A Reuters article reports some good news for Brazil: Foxconn, a Taiwanese company, the world’s largest maker of electronic components and printed circuit boards, is opening a plant at Jundiai, about 30 miles northwest of São Paulo. The plant will assemble iPads and iPhones for the Brazilian market. However, the article mainly discusses the difficulties businesses encounter in Brazil, which it calls the “Brazil Cost.” In this case, they include high taxes, bureaucracy, and the lack of a comprehensive “ecosystem” of supporting industries and services. See a previous posting on this site, “Brazilian economy constrained by bottlenecks.”
These economic frictions are readily apparent to anyone who does business in Brazil. One of my friends in Rio used to operate a company specializing in helping foreigners navigate the Brazilian scene. I encountered some of these difficulties myself when I attempted to sue a Brazilian company. It soon became evident that the Brazilian legal system lends itself to endless delay and obstruction. Eventually, my Brazilian lawyer gave up.
On page 215 of the novel Farewell Rio, Kate illustrates the phenomenon:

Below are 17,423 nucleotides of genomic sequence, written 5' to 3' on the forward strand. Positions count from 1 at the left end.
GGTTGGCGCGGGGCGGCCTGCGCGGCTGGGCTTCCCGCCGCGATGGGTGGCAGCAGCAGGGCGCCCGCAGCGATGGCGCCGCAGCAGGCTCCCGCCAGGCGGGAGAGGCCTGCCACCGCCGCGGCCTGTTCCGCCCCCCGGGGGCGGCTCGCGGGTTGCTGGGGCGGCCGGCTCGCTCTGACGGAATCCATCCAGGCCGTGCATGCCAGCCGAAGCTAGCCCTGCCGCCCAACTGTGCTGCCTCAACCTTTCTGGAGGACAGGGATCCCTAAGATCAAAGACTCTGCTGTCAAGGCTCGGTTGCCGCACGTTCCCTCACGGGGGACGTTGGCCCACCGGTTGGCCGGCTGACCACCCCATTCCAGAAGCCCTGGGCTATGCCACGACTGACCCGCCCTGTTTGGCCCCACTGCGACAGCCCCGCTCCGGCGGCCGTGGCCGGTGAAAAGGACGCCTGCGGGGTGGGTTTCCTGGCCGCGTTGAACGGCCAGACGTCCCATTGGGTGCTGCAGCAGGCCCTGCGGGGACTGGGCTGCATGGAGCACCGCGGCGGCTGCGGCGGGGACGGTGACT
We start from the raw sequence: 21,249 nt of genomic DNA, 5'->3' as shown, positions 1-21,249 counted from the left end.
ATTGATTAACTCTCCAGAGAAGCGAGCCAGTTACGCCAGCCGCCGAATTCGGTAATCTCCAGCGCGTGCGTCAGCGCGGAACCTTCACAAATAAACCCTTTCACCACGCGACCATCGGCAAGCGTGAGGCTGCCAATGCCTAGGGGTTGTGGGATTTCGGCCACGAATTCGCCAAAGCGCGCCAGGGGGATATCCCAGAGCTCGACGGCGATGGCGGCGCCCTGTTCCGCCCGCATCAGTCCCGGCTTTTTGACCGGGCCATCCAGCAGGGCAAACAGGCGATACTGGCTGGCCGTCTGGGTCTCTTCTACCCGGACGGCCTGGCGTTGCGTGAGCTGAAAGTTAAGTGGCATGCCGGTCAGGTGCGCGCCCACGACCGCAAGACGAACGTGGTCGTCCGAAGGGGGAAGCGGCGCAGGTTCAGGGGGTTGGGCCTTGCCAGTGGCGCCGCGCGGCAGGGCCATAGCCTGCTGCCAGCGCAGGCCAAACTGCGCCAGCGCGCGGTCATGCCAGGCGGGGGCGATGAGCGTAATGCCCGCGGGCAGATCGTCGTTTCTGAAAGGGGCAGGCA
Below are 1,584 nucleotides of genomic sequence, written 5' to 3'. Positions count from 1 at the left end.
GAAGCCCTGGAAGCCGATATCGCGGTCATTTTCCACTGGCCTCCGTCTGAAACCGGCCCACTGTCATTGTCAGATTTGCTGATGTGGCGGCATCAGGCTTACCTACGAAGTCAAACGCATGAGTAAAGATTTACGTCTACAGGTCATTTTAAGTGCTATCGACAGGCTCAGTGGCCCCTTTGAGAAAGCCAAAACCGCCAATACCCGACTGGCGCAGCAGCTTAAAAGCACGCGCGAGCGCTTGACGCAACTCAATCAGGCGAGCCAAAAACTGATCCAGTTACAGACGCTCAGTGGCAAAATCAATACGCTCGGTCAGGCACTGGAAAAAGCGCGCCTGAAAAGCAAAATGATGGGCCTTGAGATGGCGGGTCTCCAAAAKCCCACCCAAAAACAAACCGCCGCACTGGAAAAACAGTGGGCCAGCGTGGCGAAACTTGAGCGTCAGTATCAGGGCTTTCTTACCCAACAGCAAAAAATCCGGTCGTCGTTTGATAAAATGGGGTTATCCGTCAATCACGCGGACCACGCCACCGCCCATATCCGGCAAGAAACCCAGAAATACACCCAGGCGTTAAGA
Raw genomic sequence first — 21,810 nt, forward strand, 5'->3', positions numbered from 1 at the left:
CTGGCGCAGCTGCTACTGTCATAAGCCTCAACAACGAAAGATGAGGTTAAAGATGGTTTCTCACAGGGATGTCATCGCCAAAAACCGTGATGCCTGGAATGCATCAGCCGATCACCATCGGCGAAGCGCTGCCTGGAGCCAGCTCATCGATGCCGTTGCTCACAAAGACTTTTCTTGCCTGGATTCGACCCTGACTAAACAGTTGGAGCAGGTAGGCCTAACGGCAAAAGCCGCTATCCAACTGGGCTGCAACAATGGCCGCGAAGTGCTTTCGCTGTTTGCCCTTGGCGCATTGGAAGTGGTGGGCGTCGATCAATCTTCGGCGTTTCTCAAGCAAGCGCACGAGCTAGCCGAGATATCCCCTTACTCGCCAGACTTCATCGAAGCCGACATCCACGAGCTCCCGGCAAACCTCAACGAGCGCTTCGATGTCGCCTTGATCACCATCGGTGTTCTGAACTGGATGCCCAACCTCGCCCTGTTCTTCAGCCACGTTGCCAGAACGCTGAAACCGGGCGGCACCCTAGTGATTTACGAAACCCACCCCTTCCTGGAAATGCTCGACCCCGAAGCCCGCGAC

John was so busy he had to leave the details of renting the apartment to me. It wasn’t simply a matter of signing a lease, as it would have been in New York. I had to obtain letters of reference and gather all sorts of notarized documents.
In the 1990s following Glasnost, many U.S. accounting firms and law firms opened offices in Moscow with the intention of helping the Russians learn how to run a modern capitalist economy. Their efforts were largely a bust, and they should have known better. A smoothly functioning modern economy can’t just be thrown together over night. It depends on an immense network of laws, customs, shared assumptions and institutions. The lawyers who hurried to Moscow were better positioned than most people to appreciate this because they earned their livings in the U.S. by helping their clients deal with this complex network.
For example, all fifty states in the U.S. have adopted a uniform set of state laws, the Uniform Commercial Code. Suppose, for example, an appliance store sells a refrigerator for a series of installment payments. If the customer defaults on the payments, the appliance store can repossess the refrigerator. However, the store has a legitimate concern that the customer might use the refrigerator to secure another loan, and that the second lender might repossess it first. The Uniform Commercial Code specifies how the appliance store can protect itself against such double dealing. The Uniform Commercial Code is hundreds of pages long, it is continuously updated, and it was originally the result of decades of work by committees of legal scholars and practicing lawyers. Without such complex laws and institutions, a modern economy cannot function efficiently.
Brazil has a long way to go.